“Everyone must take time to sit and watch the leaves turn”
September 5, 2014 § Leave a comment
As some of you may know, I spent an earlier portion of my career at Chester Zoo. It was refreshing and entertaining to watch a history I am so familiar with being loosely retold in the new BBC drama Our Zoo. In keeping with the theme of zoo enclosure history, I thought I would take this opportunity to tell you a little bit more about the history of the enclosures here at Edinburgh Zoo.
Edinburgh Zoo opened in 1913 by founder and respected Edinburgh lawyer, Thomas Gillespie who had a passion for animals. Almost unheard of in the day of Victorian menageries with bars and cages, Gillespie’s design for the Zoo had been inspired by Hamburg’s ‘open zoo’ by Carl Hagenbeck. Edinburgh Zoo was then created with large open enclosures, using ditches and moats to separate the animals from the visitors – this new approach was revolutionary for its day and nothing of the like had been seen in the UK before. I believe Chester and Whipsnade, in 1931, were the first non-urban zoos with larger enclosures in country surroundings.
We continue to constantly re-evaluate and adapt our animal enclosure to ensure they cater for the animal’s needs. Our most recent enclosure redesign, Meerkat Plaza, opened earlier this year. It has the same enrichment opportunities as their previous enclosure, yet is more reflective of their natural habitat and is a wonderful greeting point at the entrance to Edinburgh Zoo. Some other exciting developments have been Penguins Rock, the panda enclosure and the Budongo Trail. Over the past 101 years, Edinburgh Zoo has evolved into the more modern site it is today, yet hints of its Victorian character are still visible. I trust many more exciting developments and enclosure redesigns will take place as the Zoo continues to mature.
As almost a continuation of the previous blog, I would like to highlight some recent work of Arnaud Desbiez, RZSS Latin America Coordinator stationed in the Pantanal in Brazil. I have spoken before in my blog of his work on the Giant Armadillo Project.
During an August expedition, Arnaud and his core team were joined by veterinarian trainee Henrique Guimarães Riva and the Curator of Zoological Operations at Busch Gardens Tampa, Rob Yordi. They were also joined by extra special guest Gaia, a young female Belgian shepherd dog, and her trainer Mariana Faria Correa. Gaia was taking part in a pilot study of dog detections of giant armadillos to help us locate members of the elusive species. She had been preparing for her first expedition since April; this involved training that familiarised the dog with the scents of the Pantanal, for example sand upon which an animal had urinated.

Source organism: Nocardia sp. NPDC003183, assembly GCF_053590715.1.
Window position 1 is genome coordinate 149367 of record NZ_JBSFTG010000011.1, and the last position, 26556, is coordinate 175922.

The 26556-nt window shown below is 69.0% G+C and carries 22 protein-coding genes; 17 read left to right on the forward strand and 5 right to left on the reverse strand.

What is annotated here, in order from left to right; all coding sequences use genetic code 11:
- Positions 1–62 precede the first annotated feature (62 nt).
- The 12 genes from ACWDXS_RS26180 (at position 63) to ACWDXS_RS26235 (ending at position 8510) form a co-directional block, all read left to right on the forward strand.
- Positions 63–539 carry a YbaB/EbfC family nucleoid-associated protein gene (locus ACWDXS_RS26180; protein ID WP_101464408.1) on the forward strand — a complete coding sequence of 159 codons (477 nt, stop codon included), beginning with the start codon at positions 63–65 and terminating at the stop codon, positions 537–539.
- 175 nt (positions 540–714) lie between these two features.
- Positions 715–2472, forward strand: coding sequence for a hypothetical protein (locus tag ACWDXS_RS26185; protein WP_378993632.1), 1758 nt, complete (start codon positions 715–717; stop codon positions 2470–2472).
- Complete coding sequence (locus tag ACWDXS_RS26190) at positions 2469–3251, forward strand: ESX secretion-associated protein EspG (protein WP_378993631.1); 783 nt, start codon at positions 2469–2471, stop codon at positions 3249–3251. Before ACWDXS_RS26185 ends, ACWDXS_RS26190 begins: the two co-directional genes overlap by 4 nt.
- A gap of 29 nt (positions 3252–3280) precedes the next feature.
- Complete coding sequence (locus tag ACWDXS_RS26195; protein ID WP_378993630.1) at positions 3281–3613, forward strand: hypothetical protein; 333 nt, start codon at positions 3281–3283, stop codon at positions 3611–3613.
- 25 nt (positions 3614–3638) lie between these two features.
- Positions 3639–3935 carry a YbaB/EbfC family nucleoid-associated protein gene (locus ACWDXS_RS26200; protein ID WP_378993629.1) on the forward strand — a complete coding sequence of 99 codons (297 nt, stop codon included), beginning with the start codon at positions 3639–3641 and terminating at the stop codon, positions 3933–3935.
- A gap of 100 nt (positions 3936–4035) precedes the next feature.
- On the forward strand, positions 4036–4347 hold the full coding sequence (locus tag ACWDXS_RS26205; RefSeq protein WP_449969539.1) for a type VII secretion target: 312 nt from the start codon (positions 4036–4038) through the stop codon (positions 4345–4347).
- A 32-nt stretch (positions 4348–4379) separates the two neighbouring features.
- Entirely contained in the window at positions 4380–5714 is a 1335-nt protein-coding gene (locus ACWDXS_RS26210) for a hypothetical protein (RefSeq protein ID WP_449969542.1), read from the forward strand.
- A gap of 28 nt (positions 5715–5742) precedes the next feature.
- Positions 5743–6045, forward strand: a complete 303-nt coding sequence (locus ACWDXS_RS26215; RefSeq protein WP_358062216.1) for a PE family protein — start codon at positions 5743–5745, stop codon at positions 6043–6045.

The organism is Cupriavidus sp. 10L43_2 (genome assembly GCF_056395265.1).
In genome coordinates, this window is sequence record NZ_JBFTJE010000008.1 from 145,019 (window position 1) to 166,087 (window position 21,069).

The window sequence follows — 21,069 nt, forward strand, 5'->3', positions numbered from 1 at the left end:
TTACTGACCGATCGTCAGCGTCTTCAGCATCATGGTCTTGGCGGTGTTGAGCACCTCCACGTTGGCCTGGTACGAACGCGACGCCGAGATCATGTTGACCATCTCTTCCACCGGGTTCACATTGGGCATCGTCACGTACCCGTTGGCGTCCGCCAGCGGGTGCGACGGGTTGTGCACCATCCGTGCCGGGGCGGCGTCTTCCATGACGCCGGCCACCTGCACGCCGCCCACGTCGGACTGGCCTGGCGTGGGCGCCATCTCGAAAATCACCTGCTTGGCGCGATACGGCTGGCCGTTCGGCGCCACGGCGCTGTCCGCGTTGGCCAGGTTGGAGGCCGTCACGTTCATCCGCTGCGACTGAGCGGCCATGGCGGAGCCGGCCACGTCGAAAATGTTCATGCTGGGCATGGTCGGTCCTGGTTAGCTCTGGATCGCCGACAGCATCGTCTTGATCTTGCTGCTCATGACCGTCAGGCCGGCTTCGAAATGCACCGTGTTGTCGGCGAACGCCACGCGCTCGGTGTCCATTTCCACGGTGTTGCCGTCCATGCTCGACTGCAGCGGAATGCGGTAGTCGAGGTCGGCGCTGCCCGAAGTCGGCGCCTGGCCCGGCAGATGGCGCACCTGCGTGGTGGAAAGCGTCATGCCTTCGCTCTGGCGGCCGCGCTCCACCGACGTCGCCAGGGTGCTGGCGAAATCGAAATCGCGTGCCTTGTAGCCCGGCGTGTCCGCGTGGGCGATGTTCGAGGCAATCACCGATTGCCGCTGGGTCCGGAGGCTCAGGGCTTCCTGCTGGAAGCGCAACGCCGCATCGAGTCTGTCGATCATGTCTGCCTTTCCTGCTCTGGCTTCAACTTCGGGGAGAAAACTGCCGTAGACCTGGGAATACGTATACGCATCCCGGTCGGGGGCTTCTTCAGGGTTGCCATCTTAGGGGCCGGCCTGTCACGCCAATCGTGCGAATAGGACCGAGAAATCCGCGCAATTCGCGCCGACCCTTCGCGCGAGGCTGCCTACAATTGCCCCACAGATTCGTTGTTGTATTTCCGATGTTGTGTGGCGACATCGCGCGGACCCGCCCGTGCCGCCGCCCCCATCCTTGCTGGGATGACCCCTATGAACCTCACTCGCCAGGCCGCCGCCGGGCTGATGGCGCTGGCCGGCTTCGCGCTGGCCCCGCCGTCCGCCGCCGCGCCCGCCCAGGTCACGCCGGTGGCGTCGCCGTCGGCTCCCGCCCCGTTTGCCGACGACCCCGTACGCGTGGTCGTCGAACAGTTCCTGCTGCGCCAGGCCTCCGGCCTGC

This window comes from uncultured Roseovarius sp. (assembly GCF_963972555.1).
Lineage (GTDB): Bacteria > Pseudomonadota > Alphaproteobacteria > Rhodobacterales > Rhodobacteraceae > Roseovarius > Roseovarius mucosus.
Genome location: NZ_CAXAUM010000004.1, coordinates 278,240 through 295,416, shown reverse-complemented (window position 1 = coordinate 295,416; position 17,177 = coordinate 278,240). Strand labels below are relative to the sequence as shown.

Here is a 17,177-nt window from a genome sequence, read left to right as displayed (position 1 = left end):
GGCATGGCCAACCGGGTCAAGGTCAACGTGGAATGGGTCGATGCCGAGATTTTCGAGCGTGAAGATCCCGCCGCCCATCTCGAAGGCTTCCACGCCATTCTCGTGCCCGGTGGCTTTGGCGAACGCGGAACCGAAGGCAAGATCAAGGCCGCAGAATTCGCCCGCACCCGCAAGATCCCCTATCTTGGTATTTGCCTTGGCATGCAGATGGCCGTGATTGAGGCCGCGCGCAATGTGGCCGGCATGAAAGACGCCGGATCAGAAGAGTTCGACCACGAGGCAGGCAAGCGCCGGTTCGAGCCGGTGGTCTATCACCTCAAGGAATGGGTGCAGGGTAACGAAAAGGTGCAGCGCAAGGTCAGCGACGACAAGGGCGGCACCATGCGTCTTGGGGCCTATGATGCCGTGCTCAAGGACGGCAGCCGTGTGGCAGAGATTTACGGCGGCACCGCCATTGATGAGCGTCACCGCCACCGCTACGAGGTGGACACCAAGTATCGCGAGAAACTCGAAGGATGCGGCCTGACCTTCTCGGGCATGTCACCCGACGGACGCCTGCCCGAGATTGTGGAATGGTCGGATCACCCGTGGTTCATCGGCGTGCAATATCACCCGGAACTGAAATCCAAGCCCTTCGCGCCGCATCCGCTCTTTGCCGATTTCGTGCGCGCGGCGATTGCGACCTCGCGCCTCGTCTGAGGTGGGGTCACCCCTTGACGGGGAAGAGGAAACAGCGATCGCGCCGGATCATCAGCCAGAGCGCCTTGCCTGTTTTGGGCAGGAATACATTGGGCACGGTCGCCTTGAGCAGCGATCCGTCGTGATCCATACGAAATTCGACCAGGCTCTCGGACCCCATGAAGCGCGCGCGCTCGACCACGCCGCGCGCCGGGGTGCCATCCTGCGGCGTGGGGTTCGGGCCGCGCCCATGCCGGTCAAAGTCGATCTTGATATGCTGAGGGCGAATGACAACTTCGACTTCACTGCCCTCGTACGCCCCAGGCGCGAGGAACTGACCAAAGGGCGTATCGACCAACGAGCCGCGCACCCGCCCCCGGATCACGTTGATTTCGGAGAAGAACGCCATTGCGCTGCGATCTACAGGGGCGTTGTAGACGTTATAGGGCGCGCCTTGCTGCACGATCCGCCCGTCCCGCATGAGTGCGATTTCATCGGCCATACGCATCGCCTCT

Work started slowly with Gaia as she had been trained to find scents, not occupied burrows, and had a little bit of difficulty distinguishing between fresh and old scents. Gaia would react to scents sometimes 50 meters from the burrow and then expected a reward; however Mariana would patiently have her find the burrow before rewarding her with a play session. Gaia made a lot of progress during the expedition and every day got better and better as she began to understand what was expected from her. Gaia also had to learn how to walk in this new environment and how to recognise giant armadillo signs. The learning curve was steep, but great progress made.
After a few days of training, Arnaud, Rob and Mariana went to look for Don (a male giant armadillo) to help train Gaia. On the way to find Don, a familiar character who could be relied upon to help train Gaia, the team stumbled upon a fresh feeding burrow around one kilometre away from his burrow. This scent was given to Gaia to see if she could take the lead and find Don. She rose to the challenge and swiftly picked up the scent, but went off in the opposite direction to Don’s location. The team followed as Gaia walked from one murundum island to another – islands of cerrado vegetation with a termite mound in the middle that are found in the scrub grasslands. The team came to an old burrow and to their surprise; right behind it was a beautiful fresh sand mound and a freshly dug occupied burrow! All in all, a very promising experience with Gaia.
And finally, you have probably seen the news that giant panda Tian Tian is now past her due date and the scientific evidence suggests that this may be bad news. She is still displaying some of the behaviours of a pregnant panda, but the scientific data from the urine analysis of her hormones is becoming more atypical. We hope to be able to update you further, either way, next week.
If all mankind were to disappear, the world would regenerate back to the rich state of equilibrium that existed ten thousand years ago. If insects were to vanish, the environment would collapse into chaos.
Edward O. Wilson
August 26, 2014 § Leave a comment
This week, I wanted to tell you a little bit more about the work of one of our resident veterinary surgeons, Romain Pizzi.